Travis Wagner is intent on learning more about the way gender issues are portrayed in society, and he wants to help others understand what to look for when accessing that information.
Since he joined the master's program at the School of Library and Information Science, as well as the Women's and Gender Studies Certificate program, Wagner has jumped right in to deepen his understanding of how gender issues are portrayed.
"A lot of my research interests at the moment are how we access and understand information science, specifically archival material, and how the images tend to focus on a very specific (gender) identity," he said.
To find these images, Wagner searches through the Moving Image Research Center (MIRC), a USC facility that houses one of the largest collections of film reels in the United States, looking at how gender roles are portrayed in them.
Wagner is also a volunteer at the center, helping others to access bilingual information.
"I've been fixated on how language can be limiting to access in archives, so I've been working with the Chinese film collection at MIRC cataloging materials into English," he said. "There's a very big disconnect because, unless you can speak both languages, the materials are either irrelevant or inaccessible to you."
After finding all this research about gender studies and information, Wagner had to tell others about it. Since 2012, he has attended, and presented at, several conferences to share his knowledge, including USC's Women's and Gender Studies Conference.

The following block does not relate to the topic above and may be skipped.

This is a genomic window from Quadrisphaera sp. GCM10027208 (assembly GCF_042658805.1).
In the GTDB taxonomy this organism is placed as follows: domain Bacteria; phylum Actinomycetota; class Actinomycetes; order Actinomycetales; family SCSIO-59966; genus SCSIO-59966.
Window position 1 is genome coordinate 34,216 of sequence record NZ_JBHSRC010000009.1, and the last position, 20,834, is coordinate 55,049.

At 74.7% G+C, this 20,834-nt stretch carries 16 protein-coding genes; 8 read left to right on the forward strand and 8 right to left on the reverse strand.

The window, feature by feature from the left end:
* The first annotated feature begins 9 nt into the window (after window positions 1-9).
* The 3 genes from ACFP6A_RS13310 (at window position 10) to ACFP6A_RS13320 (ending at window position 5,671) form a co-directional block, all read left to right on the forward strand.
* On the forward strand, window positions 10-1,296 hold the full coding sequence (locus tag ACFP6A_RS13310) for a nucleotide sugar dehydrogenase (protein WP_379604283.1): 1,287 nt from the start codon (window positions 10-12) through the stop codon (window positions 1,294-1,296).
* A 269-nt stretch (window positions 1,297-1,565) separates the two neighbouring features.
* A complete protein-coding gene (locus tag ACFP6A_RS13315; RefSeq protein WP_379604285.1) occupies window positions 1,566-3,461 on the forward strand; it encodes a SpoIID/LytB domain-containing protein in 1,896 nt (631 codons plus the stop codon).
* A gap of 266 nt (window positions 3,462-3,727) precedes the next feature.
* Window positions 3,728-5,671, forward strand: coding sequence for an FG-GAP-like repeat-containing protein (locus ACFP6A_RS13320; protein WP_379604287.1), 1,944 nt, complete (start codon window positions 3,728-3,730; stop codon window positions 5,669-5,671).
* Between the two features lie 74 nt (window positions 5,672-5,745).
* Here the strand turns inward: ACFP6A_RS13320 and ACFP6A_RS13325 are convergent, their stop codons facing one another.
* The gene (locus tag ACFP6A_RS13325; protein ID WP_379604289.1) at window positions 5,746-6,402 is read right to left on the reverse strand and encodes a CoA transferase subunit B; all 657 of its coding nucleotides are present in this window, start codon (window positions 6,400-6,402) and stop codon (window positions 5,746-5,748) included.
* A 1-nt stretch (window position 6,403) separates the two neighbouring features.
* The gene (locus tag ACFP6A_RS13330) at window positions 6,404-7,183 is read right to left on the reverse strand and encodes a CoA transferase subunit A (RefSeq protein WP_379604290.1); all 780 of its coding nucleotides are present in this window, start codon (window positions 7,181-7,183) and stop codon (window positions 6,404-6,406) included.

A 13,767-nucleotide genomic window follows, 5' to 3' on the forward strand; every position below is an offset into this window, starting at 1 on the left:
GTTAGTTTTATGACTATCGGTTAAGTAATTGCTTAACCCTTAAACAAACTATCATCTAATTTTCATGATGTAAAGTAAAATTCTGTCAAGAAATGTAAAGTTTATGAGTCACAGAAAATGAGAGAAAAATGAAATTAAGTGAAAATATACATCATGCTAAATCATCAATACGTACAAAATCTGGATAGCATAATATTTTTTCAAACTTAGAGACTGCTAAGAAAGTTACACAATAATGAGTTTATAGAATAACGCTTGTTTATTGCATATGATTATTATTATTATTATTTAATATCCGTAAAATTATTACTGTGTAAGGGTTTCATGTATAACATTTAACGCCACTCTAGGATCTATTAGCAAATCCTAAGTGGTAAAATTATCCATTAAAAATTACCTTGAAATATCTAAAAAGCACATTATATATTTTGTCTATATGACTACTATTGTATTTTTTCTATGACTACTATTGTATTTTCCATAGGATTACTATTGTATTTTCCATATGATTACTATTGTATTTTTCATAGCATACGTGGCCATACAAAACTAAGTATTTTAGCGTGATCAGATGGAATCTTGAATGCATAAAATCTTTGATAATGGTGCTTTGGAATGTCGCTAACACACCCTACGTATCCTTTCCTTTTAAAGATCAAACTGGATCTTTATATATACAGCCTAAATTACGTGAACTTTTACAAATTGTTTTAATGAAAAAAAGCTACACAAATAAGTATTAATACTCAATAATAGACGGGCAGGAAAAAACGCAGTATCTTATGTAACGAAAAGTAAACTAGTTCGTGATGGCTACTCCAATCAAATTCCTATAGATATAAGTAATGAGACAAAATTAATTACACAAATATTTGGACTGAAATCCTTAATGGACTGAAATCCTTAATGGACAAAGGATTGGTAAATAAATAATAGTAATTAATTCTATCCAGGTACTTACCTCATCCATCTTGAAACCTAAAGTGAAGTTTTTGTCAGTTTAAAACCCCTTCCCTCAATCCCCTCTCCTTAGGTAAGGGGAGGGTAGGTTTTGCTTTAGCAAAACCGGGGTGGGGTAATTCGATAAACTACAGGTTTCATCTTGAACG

"One time, I created a panel and we picked material from MIRC and said, 'Hey, look at these other contradictory images that represent society that should be pulled out of the archives and are not,'" he said.
Wagner has also attended the Mid-Atlantic Regional Archives Conference, which led him to be on a committee that addresses the issues of diversity and information science.
His research on bilingual information is also making an impact. Wagner was invited to speak at the US-China Children's Literature Symposium on how to teach Chinese and English language through archival material.
Wagner has also attended the Orphans Midwest Conference; Southeastern Women's Studies Association Conference; Gender, Bodies and Technology Conference; and the South Carolina Federation of Museums Conference.
And he's not done yet. He plans to attend three more conferences before the end of the year.
"I have to pick out conferences where these gender and information issues are being dealt; conferences where I can talk about cyborgs and technology, and also talk about real-world issues of accessing technology," he said. "I'll end up looking online for cyberfeminism or gender and technology, and they end up fitting nicely into information science issues."
Wagner received his undergraduate degree in history and gender studies, then joined the master's program at the School of Library and Information Science. His research at the school has expanded his knowledge on gender issues. "I thought there would never be a connection between information science and gender studies," Wagner said. "But I immediately discovered that was not the case."